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Harv Rev Psychiatry. 2012 May-Jun;20(3):119-29. doi: 10.3109/10673229.2012.694321.

Genetics of the schizophrenias: a model accounting for their persistence and myriad phenotypes.

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  • 1Department of Psychiatry, Harvard Medical School, MA, USA. roger.boshes@dmh.state.ma.us

Abstract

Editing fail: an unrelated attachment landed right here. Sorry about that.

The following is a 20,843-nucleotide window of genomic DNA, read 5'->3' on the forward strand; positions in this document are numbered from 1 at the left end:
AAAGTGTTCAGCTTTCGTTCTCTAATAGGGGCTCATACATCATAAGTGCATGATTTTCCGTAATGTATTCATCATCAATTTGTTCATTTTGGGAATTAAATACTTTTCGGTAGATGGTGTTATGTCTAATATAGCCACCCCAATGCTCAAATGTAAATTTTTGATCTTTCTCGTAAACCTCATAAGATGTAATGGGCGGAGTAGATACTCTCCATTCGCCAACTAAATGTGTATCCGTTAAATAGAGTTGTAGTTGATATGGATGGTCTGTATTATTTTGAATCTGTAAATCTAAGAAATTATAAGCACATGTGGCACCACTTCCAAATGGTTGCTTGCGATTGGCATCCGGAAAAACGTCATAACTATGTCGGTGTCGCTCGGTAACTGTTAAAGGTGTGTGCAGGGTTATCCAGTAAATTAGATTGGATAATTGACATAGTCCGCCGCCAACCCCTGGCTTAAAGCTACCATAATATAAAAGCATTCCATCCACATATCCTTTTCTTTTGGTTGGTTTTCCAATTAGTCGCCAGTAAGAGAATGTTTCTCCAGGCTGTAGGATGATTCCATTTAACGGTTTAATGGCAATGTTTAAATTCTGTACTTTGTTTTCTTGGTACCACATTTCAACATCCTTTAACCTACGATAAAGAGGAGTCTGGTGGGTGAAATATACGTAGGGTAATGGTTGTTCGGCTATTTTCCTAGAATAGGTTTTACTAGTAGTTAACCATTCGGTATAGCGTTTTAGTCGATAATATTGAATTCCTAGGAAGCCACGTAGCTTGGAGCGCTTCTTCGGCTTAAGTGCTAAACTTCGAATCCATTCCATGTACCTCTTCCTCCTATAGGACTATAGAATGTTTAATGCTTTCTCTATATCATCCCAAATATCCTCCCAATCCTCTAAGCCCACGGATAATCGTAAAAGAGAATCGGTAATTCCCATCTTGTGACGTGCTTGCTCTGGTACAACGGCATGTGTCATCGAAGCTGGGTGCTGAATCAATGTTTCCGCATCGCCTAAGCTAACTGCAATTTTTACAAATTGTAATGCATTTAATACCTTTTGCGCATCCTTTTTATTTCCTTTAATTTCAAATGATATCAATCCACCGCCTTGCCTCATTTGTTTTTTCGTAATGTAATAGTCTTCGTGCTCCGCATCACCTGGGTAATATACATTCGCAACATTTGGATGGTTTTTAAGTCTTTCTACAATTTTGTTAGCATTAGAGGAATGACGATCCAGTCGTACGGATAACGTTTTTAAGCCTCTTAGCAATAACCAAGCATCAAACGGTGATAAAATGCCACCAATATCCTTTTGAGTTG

This article addresses the classic enigma about schizophrenia (SZ). The disease occurs with a lifetime prevalence of 1%, 80% of which is attributable to genetic factors. Females with SZ produce 50% as many children as normals, and males with SZ produce 25%. Genetic factors responsible for SZ should behave like lethal genes. Yet the prevalence of SZ remains around 1% throughout the world. How can that be? Additionally, CATIE concluded that the response of each individual with SZ to treatment with antipsychotic agents (effectiveness, side-effect profile, or long-term prognosis) cannot be predicted. Every case seems to be unique. Several recent publications have reported increased frequencies of single-nucleotide polymorphisms (SNPs) and of copy-number variants (CNVs) containing large regions of DNA in patients with SZ. These genetic perturbations often include neurodevelopmental genes. The overwhelming majority of SNPs and CNVs are post-fertilization mutations, occurring in somatic tissue, not germinal tissue. These mutations are a normal aspect of somatic cell division but occur more frequently in patients with SZ. Somatic mutations are not passed on to subsequent generations and therefore cannot account for the inheritance of SZ. Our speculation is that the genetic platform for SZ is the gene or genes that increase the number of de novo mutations in patients with SZ. We argue that balanced polymorphism is the most plausible hypothesis to account for the preservation of non-adaptive genes in nature-and, in particular, in SZ. Maladaptive genes in different combinations can confer increased fitness to the entire population, thus insuring their preservation in the gene pool. Somatic mutations explain both the sporadic occurrence of SZ within families and the wide variations in phenotypic expression of SZ. Increased frequency of somatic mutations may confirm greater overall fitness via balanced polymorphism to explain the maintenance of the SZ gene or genes within the human population.

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